The call follows the Prime Minister’s announcement of a six-month freeze on evictions of tenants who are unable to pay rent as a result of COVID-19.
Property and investment researcher, UniSA’s Peter Koulizos said that while looking after tenants experiencing significantly financial hardship is important, the government is forgetting Aussie property owners.
“One-third of Australians rent their home. So, while the government is trying to support struggling tenants, it’s overlooking the impact on landlords, many of whom need to pay mortgages, or rely on rental income as self-funded retirees,” Mr Koulizos said.
He opined that simply asking landlords and tenants to negotiate individual arrangements to withstand the crisis is not enough.
One solution, Mr Koulizos said, is to initiate immediate rental assistance for tenants so that landlords do not experience flow-on impacts to their own mortgages or income.
“This assistance could be a percentage of the rent that tenants are currently paying, up to a certain limit, and varying according to the city in which they reside. But the point is to address the problem in its entirety and to keep it fair,” Mr Koulizos said.
‘Deferrals not the answer’
While banks have responded to the issue by offering six-month deferrals in mortgage payments, the finance and investment expert, UniSA’s Dr Reza Bradrania said they’re still not considering the full picture, with mortgages continuing to accrue interest and add to the overall expense.
Dr Bradrania also cautioned that self-funded retirees are likely to feel the brunt of changes to the rental market.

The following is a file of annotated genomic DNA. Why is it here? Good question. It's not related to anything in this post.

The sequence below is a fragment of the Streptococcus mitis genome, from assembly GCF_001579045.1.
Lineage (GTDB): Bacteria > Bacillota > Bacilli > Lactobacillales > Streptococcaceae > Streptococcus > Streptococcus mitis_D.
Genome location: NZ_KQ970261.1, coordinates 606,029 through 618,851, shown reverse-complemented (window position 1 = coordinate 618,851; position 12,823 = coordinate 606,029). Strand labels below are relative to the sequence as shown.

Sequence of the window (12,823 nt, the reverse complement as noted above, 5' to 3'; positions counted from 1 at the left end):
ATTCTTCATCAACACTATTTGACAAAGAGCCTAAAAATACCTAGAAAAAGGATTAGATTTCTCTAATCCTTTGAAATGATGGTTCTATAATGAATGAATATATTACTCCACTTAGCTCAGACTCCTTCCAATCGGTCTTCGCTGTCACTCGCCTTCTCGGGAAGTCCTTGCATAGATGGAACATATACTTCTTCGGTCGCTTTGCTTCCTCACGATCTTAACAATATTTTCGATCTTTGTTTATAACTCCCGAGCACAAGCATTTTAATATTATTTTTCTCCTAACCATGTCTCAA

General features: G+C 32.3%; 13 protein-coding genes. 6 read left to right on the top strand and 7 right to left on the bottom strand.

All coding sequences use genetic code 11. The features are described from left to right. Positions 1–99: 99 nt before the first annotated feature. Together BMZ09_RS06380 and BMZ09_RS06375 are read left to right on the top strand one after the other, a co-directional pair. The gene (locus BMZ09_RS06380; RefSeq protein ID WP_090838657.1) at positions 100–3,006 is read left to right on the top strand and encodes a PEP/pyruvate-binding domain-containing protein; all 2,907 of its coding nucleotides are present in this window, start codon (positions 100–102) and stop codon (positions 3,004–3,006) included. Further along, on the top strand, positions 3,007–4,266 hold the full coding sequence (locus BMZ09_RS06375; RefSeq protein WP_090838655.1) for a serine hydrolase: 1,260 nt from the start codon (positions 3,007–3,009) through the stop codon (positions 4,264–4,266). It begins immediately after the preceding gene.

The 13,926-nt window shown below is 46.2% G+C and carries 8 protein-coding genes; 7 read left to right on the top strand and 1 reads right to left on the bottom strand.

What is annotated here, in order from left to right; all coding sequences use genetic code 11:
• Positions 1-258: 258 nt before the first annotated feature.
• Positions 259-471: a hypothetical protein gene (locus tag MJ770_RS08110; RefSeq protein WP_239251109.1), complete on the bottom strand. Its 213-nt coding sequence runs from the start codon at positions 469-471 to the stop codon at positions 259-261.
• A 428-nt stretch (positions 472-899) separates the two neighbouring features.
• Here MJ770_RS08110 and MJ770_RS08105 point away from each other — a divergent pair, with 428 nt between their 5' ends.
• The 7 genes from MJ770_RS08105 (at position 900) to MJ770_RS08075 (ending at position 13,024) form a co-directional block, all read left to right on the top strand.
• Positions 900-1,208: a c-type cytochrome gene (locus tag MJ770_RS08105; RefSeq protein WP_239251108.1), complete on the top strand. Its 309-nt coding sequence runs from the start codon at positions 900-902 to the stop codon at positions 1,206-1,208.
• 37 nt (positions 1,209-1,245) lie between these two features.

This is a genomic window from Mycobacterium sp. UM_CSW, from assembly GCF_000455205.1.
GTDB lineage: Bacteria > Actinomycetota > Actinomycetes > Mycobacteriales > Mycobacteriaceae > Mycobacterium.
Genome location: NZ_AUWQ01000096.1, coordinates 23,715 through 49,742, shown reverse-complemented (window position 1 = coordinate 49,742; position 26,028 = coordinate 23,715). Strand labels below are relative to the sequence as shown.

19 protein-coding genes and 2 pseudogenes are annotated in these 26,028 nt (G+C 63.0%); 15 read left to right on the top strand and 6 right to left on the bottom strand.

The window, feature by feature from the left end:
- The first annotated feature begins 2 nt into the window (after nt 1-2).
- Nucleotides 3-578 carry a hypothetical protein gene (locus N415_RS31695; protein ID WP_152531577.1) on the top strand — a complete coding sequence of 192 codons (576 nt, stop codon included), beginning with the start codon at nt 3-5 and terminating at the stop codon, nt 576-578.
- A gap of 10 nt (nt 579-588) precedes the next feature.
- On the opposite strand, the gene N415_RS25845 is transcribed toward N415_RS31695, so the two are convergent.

“Older investors who have paid off their mortgages and are using rental incomes to live as self-funded retirees are at particular risk right now, as they will not be receiving any of the same supports that old-age pensioners will receive,” Dr Bradrania said.
“These people rely on rental income to fund their retirement, but with no rent coming in, they’re in a very precarious position.”
Clear directives needed
Late on Sunday, the PM announced a six-month moratorium on evictions, in a bid to help individuals and small businesses survive the economic impact of the coronavirus pandemic.
While Mr Morrison confirmed details will be announced shortly, the CEO of the Real Estate Institute of Queensland (REIQ) aired her disappointment with the lack of details provided.
“What we need is urgent action with clear directives right now for both commercial and residential tenants because there are far too many unanswered questions both businesses and people are still anxiously awaiting clarity on,” said Antonia Mercorella, CEO of the REIQ.
“With the real prospect of unemployment rates rising to a record 15 per cent, the pandemic has people more than in a state of panic. The inability to maintain stable and secure shelter is just one of the many social issues people are facing due to the crisis.”
She warned that for property owners, it’s no easier.
“It’s not just a matter of pressing pause on mortgage repayments to set and forget for six months. Many mum and dad investors can barely cover the various costs associated with owning an investment property even with rent coming in so may not have any other choice but to sell their properties.
“It puts many at risk of bankruptcy.”
Also unhappy is the Real Estate Institute of Australia’s (REIA) president, Adrian Kelly, who warned that it “ignores the tenancy arrangement”, thus raising more questions than it answers.
Mr Kelly said: “We need to address the support of agents so that what the Prime Minister wants, in terms of landlords and tenants — finding a solution to get through the crisis — can be achieved.
“Estate agents will work very hard to facilitate the role between landlord and tenant, and to do this they need income.”